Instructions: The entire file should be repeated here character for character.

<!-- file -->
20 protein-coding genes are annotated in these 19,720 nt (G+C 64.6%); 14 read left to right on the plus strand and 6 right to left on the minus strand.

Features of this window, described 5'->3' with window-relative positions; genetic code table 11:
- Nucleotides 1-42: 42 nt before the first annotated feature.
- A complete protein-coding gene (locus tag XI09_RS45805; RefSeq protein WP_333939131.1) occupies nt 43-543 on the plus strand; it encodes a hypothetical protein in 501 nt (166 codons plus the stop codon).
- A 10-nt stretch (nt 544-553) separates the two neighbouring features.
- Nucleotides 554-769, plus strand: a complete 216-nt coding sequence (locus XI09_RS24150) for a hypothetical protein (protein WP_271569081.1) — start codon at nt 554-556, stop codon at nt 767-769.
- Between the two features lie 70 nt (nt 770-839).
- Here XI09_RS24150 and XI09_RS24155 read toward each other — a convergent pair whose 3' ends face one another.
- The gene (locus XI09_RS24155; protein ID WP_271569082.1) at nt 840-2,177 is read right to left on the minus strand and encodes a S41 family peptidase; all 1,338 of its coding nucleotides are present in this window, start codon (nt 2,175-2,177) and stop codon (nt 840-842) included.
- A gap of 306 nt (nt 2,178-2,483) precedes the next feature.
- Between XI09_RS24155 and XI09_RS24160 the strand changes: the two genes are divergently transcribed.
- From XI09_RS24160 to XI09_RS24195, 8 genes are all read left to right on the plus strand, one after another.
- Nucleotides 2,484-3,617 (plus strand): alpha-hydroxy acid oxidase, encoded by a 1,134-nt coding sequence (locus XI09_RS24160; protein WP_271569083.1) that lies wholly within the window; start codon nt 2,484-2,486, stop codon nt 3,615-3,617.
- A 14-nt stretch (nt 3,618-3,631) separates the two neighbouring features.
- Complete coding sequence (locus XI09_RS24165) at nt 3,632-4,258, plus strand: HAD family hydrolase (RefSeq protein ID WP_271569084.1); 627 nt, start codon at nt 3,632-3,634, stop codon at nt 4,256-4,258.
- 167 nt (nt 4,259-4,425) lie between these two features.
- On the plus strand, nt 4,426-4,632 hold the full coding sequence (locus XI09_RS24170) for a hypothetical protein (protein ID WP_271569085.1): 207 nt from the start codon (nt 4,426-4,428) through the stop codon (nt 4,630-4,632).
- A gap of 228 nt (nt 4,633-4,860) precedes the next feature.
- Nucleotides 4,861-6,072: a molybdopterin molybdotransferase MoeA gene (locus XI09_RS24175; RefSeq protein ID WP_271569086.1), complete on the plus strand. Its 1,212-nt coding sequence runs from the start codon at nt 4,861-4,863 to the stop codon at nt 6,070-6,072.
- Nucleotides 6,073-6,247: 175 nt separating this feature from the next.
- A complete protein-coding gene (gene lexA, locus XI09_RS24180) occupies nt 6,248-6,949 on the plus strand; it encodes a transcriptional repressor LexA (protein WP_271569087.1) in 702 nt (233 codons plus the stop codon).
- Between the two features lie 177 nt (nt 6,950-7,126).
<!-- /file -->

20 protein-coding genes are annotated in these 19,720 nt (G+C 64.6%); 14 read left to right on the plus strand and 6 right to left on the minus strand.

Features of this window, described 5'->3' with window-relative positions; genetic code table 11:
- Nucleotides 1-42: 42 nt before the first annotated feature.
- A complete protein-coding gene (locus tag XI09_RS45805; RefSeq protein WP_333939131.1) occupies nt 43-543 on the plus strand; it encodes a hypothetical protein in 501 nt (166 codons plus the stop codon).
- A 10-nt stretch (nt 544-553) separates the two neighbouring features.
- Nucleotides 554-769, plus strand: a complete 216-nt coding sequence (locus XI09_RS24150) for a hypothetical protein (protein WP_271569081.1) — start codon at nt 554-556, stop codon at nt 767-769.
- Between the two features lie 70 nt (nt 770-839).
- Here XI09_RS24150 and XI09_RS24155 read toward each other — a convergent pair whose 3' ends face one another.
- The gene (locus XI09_RS24155; protein ID WP_271569082.1) at nt 840-2,177 is read right to left on the minus strand and encodes a S41 family peptidase; all 1,338 of its coding nucleotides are present in this window, start codon (nt 2,175-2,177) and stop codon (nt 840-842) included.
- A gap of 306 nt (nt 2,178-2,483) precedes the next feature.
- Between XI09_RS24155 and XI09_RS24160 the strand changes: the two genes are divergently transcribed.
- From XI09_RS24160 to XI09_RS24195, 8 genes are all read left to right on the plus strand, one after another.
- Nucleotides 2,484-3,617 (plus strand): alpha-hydroxy acid oxidase, encoded by a 1,134-nt coding sequence (locus XI09_RS24160; protein WP_271569083.1) that lies wholly within the window; start codon nt 2,484-2,486, stop codon nt 3,615-3,617.
- A 14-nt stretch (nt 3,618-3,631) separates the two neighbouring features.
- Complete coding sequence (locus XI09_RS24165) at nt 3,632-4,258, plus strand: HAD family hydrolase (RefSeq protein ID WP_271569084.1); 627 nt, start codon at nt 3,632-3,634, stop codon at nt 4,256-4,258.
- 167 nt (nt 4,259-4,425) lie between these two features.
- On the plus strand, nt 4,426-4,632 hold the full coding sequence (locus XI09_RS24170) for a hypothetical protein (protein ID WP_271569085.1): 207 nt from the start codon (nt 4,426-4,428) through the stop codon (nt 4,630-4,632).
- A gap of 228 nt (nt 4,633-4,860) precedes the next feature.
- Nucleotides 4,861-6,072: a molybdopterin molybdotransferase MoeA gene (locus XI09_RS24175; RefSeq protein ID WP_271569086.1), complete on the plus strand. Its 1,212-nt coding sequence runs from the start codon at nt 4,861-4,863 to the stop codon at nt 6,070-6,072.
- Nucleotides 6,073-6,247: 175 nt separating this feature from the next.
- A complete protein-coding gene (gene lexA, locus XI09_RS24180) occupies nt 6,248-6,949 on the plus strand; it encodes a transcriptional repressor LexA (protein WP_271569087.1) in 702 nt (233 codons plus the stop codon).
- Between the two features lie 177 nt (nt 6,950-7,126).